- 46% believe they’ll be able to pay for “essential” expenses in retirement, including housing, utilities and health care costs.
- 36% believe they’ll have enough money in retirement for travel and hobbies. (Compare that with the 78% who say they’ll be “very happy” in retirement and the disconnect theory really begins to make sense.)
- About 38% say they don’t have an “accurate” understanding of expected retirement costs (i.e., basic living expenses and travel and hobby budgets). Common sense says that if you haven’t broken out the calculator and hammered out a rough blueprint of expected living expenses after you leave the workforce, you just may have a retirement disconnect. (BankingMyWay.com has a great retirement planning calculator. Find it here.
- Despite the vast majority of survey respondents who say they expect a pleasant, comfortable retirement, only 32% of workers believe they are saving enough for it. Ameriprise calls this uncertainty “troubling” for tens of millions of Americans.
- Americans say they need almost $1 million saved for retirement, but most say they are nowhere that. On average, U.S. workers say they need to save another $250,000 for retirement, but, aside from counting on their home equity, have no idea how they’ll save the money. Ameriprise calls that “surprising” given the anxious state of the U.S. housing market.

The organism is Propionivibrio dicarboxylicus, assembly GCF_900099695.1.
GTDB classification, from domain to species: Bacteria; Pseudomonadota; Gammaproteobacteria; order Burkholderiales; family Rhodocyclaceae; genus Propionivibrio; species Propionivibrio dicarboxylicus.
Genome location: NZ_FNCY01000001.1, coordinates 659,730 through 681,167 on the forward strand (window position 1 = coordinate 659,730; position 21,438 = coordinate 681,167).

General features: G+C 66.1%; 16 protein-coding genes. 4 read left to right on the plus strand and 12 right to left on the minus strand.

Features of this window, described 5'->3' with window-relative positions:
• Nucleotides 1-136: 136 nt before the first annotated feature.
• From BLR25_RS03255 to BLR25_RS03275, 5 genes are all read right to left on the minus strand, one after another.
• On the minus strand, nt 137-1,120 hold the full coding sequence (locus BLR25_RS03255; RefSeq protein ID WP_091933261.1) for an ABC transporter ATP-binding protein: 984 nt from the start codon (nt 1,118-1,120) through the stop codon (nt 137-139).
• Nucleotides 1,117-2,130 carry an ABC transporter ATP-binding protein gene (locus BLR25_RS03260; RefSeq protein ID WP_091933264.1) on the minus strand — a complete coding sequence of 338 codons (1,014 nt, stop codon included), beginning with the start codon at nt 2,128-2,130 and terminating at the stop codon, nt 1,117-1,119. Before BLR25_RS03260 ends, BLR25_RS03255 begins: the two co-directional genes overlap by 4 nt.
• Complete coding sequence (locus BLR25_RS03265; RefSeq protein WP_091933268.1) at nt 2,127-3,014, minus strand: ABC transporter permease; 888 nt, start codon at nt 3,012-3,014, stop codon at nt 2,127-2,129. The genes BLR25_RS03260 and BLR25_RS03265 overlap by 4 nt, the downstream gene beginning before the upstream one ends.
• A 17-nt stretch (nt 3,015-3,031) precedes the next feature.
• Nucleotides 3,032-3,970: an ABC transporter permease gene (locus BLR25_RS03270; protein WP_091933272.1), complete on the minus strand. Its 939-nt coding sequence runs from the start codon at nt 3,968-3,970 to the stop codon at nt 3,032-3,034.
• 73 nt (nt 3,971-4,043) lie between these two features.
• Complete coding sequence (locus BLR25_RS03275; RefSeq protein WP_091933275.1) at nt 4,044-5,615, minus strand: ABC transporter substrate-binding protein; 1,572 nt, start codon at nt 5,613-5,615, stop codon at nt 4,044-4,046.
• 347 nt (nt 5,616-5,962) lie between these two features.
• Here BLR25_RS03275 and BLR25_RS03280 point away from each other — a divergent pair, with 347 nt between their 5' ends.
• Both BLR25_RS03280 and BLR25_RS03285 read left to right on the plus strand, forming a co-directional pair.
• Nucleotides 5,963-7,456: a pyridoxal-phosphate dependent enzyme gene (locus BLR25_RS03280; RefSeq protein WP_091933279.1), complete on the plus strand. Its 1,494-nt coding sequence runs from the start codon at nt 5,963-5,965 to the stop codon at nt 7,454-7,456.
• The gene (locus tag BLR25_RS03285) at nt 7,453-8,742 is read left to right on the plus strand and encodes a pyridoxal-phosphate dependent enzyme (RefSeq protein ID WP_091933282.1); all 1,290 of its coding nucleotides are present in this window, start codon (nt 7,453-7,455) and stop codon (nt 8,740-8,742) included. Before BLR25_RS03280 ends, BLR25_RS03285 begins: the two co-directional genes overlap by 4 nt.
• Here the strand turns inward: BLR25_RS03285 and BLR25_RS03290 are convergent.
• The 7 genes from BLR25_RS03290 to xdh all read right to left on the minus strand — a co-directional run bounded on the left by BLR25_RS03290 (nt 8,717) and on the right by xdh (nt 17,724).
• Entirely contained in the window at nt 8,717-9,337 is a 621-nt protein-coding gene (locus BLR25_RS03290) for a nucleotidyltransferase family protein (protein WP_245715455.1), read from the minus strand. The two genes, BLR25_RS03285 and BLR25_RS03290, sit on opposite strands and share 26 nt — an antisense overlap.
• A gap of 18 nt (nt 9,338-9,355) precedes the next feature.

Ameriprise does have at least one recommendation to close the disconnect and better safeguard that comfortable retirement. It’s all about “taking steps.”
- This One Thing Will Help You Save More for Retirement
- High-Fee 401(k)s Eliminate the Tax Benefits for Young Investors, Yale Professor Says
- Workers Pocket More Cash with Lower 401(k) Fees
- Americans Hold Retirement Assets for Emergency Use Only
- Legislation Says American Businesses Must Offer Pension Retirement Plan
“The study reveals several positive action steps, including having a written financial plan, factoring inflation into their retirement plans and calculating how much income their assets will produce in retirement,” de Baca says. “These are actions anybody can take, even if they are maxing out savings or cannot afford to simply save more.”